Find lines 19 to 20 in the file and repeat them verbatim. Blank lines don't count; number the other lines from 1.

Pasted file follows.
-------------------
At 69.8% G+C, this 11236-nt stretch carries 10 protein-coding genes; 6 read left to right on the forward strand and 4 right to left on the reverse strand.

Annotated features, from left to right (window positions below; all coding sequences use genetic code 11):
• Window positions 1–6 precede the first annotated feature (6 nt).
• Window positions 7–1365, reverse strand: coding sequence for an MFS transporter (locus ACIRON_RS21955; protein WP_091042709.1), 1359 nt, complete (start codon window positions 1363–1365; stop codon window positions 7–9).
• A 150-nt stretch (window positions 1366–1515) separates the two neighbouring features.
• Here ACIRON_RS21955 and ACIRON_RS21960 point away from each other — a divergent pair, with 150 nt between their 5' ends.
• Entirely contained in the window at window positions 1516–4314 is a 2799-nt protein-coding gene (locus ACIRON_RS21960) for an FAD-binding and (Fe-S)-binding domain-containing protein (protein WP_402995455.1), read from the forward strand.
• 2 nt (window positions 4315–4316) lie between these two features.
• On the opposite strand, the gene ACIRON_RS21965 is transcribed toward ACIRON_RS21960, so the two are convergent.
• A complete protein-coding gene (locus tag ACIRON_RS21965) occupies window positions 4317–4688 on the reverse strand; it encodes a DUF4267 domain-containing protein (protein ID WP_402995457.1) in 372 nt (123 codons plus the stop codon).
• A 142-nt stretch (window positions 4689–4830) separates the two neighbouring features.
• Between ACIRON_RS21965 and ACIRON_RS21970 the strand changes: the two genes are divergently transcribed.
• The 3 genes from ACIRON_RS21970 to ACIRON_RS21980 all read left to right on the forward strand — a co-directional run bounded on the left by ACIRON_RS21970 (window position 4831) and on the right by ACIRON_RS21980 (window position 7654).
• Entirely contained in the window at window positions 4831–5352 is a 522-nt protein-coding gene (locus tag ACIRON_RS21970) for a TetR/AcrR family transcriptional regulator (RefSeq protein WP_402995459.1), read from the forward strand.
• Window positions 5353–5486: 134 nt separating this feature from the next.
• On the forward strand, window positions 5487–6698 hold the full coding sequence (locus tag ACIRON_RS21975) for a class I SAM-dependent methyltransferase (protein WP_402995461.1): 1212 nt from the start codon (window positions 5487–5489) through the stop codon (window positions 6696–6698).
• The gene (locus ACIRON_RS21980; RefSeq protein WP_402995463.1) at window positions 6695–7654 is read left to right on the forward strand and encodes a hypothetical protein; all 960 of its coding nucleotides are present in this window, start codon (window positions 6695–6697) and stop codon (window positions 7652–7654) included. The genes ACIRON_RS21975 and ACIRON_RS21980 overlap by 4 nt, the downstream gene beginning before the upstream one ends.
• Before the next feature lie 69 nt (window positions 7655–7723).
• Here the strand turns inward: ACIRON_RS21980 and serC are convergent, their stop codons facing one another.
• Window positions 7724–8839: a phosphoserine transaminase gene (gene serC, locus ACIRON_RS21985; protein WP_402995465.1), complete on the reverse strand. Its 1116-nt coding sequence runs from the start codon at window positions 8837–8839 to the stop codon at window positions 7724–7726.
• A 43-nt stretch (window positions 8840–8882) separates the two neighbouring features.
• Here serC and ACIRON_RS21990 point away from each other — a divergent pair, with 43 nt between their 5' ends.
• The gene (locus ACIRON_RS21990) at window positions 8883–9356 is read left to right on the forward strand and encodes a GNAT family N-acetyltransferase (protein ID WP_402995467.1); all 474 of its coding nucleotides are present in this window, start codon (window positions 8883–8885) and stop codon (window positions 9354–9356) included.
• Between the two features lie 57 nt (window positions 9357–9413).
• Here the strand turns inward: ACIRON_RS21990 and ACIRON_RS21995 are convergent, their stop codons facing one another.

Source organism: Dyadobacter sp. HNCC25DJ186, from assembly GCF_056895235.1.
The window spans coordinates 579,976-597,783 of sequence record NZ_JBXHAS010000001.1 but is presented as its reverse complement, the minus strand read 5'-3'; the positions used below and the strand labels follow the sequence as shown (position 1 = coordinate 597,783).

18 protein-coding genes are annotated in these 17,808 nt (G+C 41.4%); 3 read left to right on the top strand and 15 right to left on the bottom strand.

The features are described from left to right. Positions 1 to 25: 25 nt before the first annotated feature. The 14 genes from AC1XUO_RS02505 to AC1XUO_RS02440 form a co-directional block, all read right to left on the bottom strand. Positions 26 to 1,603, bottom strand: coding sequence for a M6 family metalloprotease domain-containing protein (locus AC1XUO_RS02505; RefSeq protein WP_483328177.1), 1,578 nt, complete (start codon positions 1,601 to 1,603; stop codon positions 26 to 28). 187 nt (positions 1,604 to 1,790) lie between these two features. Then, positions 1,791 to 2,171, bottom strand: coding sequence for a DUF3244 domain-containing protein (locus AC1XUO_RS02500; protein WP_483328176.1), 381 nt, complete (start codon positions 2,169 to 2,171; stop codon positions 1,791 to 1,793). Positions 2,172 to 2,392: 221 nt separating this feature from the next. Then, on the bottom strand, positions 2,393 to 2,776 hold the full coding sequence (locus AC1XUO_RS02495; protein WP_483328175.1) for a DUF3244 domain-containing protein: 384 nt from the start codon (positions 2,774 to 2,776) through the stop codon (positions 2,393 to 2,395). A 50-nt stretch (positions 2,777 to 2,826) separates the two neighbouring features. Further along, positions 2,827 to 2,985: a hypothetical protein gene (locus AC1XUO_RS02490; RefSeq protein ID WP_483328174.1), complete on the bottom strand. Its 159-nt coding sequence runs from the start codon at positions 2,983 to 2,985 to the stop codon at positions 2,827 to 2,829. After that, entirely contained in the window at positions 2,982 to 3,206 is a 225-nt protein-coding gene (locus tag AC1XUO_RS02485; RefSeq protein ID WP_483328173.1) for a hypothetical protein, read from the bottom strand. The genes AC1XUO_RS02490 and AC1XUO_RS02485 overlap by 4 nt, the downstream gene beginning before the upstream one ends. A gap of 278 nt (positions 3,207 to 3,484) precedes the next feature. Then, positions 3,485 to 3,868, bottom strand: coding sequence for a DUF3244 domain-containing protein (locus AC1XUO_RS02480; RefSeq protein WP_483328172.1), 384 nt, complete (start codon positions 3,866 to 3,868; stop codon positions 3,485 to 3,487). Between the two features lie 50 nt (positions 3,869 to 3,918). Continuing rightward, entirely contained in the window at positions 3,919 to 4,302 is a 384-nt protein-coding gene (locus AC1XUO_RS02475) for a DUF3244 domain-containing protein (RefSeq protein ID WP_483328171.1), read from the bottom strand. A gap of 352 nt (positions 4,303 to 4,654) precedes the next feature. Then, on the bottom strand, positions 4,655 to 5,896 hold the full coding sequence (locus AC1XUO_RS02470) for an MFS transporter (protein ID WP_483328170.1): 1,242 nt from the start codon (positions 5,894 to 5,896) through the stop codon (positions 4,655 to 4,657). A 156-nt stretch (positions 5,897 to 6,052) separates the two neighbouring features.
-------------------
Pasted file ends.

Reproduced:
• Here the strand turns inward: ACIRON_RS21980 and serC are convergent, their stop codons facing one another.
• Window positions 7724–8839: a phosphoserine transaminase gene (gene serC, locus ACIRON_RS21985; protein WP_402995465.1), complete on the reverse strand. Its 1116-nt coding sequence runs from the start codon at window positions 8837–8839 to the stop codon at window positions 7724–7726.